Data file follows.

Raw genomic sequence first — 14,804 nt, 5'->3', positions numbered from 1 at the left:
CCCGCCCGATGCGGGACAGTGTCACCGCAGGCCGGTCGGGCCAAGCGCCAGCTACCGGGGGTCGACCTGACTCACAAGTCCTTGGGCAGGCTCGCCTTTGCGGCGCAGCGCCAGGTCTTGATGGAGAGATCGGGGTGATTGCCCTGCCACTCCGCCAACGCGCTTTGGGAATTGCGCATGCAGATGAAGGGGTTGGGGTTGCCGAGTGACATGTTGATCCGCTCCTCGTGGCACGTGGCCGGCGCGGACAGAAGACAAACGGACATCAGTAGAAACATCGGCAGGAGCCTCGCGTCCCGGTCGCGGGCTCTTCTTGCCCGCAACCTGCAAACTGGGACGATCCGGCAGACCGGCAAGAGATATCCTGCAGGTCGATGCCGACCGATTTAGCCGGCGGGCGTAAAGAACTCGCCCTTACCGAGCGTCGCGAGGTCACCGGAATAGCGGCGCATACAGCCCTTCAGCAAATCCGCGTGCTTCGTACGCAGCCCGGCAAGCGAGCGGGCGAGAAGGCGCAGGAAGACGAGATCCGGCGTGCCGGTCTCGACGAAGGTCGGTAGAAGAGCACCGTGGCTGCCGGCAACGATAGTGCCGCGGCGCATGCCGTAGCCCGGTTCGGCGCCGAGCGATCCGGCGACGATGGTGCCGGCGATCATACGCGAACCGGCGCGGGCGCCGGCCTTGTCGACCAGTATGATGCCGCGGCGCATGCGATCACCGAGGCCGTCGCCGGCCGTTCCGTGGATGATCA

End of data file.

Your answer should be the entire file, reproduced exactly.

Raw genomic sequence first — 14,804 nt, 5'->3', positions numbered from 1 at the left:
CCCGCCCGATGCGGGACAGTGTCACCGCAGGCCGGTCGGGCCAAGCGCCAGCTACCGGGGGTCGACCTGACTCACAAGTCCTTGGGCAGGCTCGCCTTTGCGGCGCAGCGCCAGGTCTTGATGGAGAGATCGGGGTGATTGCCCTGCCACTCCGCCAACGCGCTTTGGGAATTGCGCATGCAGATGAAGGGGTTGGGGTTGCCGAGTGACATGTTGATCCGCTCCTCGTGGCACGTGGCCGGCGCGGACAGAAGACAAACGGACATCAGTAGAAACATCGGCAGGAGCCTCGCGTCCCGGTCGCGGGCTCTTCTTGCCCGCAACCTGCAAACTGGGACGATCCGGCAGACCGGCAAGAGATATCCTGCAGGTCGATGCCGACCGATTTAGCCGGCGGGCGTAAAGAACTCGCCCTTACCGAGCGTCGCGAGGTCACCGGAATAGCGGCGCATACAGCCCTTCAGCAAATCCGCGTGCTTCGTACGCAGCCCGGCAAGCGAGCGGGCGAGAAGGCGCAGGAAGACGAGATCCGGCGTGCCGGTCTCGACGAAGGTCGGTAGAAGAGCACCGTGGCTGCCGGCAACGATAGTGCCGCGGCGCATGCCGTAGCCCGGTTCGGCGCCGAGCGATCCGGCGACGATGGTGCCGGCGATCATACGCGAACCGGCGCGGGCGCCGGCCTTGTCGACCAGTATGATGCCGCGGCGCATGCGATCACCGAGGCCGTCGCCGGCCGTTCCGTGGATGATCA